Woko, I thought you'd take issue with my comment, you do make me chuckle as you remind me of myself. I have to agree with your comments that we have caused such significant destruction to the indigenous flora throughout our urban areas (97% of our grassland has been destroyed here in Melbourne) and therefore the use of indigeneous plants in the home garden is a fantastic way of redressing even a small part of that imbalance. I suppose I was trying to take the guilt out of people choosing to use some non-invasive natives too in the home garden. So much work has been done in the past few years to select and breed incredible forms of Australian Plants that I challenge anyone to say that they can not have as much impact,  if not more impact in the garden than some of those big blousy exotics that are generally useless to our wonderful fauna. 

In my home garden I'm trialling the folowing natives: Grevillea 'Ruby Jewel', Correa 'Marians Marvel', Correa 'Pink Mist', Elaeocarpus 'Pink form', Eucalyptus 'Tucker Time Honey Pots' (to 6m), Eucalyptus gregsoniana (to 4m), Eucalyptus 'Euky dwarf' (to 7m), Grevillea 'Jelly baby', Callistemon 'Pink Champagne', Calistemon 'Sugar Candy', Anigozanthus 'Bush Fury', Anigozanthus 'Frosty Red' and a whole host of plants chosen for butterflies that also attract the insect eating small birds. My garden is awash with colour and activity year round and as I said before the number of different local bird species visiting is exploding as the garden matures.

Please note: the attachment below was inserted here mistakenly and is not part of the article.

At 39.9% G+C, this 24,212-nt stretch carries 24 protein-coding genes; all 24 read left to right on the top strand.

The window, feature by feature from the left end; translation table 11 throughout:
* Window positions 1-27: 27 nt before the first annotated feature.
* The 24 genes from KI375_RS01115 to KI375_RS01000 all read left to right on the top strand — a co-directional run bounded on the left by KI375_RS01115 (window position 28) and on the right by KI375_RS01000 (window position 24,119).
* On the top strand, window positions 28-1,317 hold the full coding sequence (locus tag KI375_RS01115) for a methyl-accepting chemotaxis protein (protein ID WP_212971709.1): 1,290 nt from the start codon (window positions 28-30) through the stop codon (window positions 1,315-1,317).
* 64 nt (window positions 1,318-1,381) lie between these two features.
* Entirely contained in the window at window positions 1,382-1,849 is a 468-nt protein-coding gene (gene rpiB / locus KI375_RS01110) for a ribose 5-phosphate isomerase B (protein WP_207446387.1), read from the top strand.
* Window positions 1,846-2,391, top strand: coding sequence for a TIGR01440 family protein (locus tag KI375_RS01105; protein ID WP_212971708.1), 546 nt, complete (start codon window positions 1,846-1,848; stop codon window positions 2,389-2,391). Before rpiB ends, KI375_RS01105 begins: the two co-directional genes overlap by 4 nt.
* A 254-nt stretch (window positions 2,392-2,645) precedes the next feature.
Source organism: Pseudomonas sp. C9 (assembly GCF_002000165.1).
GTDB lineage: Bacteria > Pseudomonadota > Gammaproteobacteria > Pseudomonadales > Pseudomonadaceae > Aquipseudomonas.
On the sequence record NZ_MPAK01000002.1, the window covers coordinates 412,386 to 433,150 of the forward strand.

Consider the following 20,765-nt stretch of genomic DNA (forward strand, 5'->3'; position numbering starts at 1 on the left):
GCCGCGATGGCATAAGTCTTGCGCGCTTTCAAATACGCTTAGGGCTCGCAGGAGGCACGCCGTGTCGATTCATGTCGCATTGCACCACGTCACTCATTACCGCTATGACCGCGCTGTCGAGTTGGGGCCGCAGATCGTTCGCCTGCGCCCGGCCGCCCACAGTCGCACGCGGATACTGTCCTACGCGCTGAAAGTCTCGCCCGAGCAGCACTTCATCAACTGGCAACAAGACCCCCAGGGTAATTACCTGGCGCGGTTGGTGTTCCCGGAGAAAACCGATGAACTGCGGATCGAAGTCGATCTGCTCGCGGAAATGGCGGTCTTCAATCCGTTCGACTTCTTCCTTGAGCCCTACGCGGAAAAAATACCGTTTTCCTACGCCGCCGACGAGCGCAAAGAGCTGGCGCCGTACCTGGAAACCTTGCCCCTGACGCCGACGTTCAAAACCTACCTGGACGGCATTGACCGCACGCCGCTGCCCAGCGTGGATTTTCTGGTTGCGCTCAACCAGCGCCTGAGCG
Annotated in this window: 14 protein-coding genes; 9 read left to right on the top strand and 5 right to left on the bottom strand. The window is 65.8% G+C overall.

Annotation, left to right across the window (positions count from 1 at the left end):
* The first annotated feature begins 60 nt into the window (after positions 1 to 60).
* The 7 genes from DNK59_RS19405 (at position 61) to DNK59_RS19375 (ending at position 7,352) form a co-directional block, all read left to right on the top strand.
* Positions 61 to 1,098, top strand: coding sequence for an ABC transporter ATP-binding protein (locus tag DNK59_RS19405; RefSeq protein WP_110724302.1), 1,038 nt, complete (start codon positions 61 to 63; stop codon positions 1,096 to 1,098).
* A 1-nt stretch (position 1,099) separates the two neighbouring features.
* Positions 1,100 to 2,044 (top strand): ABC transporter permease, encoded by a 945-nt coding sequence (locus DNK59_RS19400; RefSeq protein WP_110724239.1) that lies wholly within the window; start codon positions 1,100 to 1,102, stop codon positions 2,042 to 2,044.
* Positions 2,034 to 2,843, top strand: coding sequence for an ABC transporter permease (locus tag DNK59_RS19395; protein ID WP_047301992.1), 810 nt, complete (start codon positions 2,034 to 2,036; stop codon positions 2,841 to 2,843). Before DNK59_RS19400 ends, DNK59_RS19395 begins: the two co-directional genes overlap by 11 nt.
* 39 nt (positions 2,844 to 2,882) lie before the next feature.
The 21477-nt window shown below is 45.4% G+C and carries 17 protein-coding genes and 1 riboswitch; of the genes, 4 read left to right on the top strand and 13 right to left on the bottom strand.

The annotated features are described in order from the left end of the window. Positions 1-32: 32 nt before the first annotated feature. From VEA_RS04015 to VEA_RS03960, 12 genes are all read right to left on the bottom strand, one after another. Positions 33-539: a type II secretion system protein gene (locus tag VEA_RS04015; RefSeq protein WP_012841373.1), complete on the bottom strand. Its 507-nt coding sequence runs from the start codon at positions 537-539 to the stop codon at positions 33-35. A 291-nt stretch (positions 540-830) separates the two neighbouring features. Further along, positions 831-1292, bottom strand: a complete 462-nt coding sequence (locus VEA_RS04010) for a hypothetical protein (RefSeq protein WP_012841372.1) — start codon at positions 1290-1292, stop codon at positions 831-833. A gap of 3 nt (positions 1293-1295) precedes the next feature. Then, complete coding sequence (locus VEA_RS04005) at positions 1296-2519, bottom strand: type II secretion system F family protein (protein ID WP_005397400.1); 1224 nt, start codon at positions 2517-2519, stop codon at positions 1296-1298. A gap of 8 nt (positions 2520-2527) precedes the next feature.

It goes without saying that also about half of my garden is planted with indigenous plants which are especially important for the butterflies who only lay their eggs on a specific species or genus. I'd better leave it there for now - I could go on for ages!!!!!!

Woko
Woko's picture

Love your passion, spiney. I fear that passion is something that's being bred out of us as we increasingly bury our noses in our antiseptic, stultifying, dehumanising smart phones.

Yes, if we must have non-indigenous species in our gardens then let them be non-invasive so that we can protect what little is left of our natural places. And we do get excitement from the beautiful flowers & foliage of the hybrid native plants that are being grown for commercial traffic. Few Australians, however, get the same or even greater level of excitement from developing an indigenous garden with all its attendant wildlife that has evolved in conjunction with the plants. This evolution is in itself something to be admired & wondered at. Perhaps one day we'll wake up when it's all gone.

Of course, we'll never replace exactly what we have vandalised, wrecked & destroyed but striving to replicate as closely as possible what once existed goes some way to recompense nature for what we have done. Not many of us yet see that as a responsibility we should bear as a result of our destructive ways.

jason

hmmm got myself a little problem.  Can't find any obviouse physical marks, but the fur seems a little saliva clumped around both sholders.  Not sure if juvenile ring tails just drop dead, but time to bring out the ol trap me thinks.  game on. 

Ipswich Shire Eastern flanks

Woko
Woko's picture

May you win, jason.

jason

Thanks Woko.  No results thus far.  I have noticed however two other deciced ring tails in my travels reciently.  All juveniles, all complete, just dead.  I wonder if there is another cause.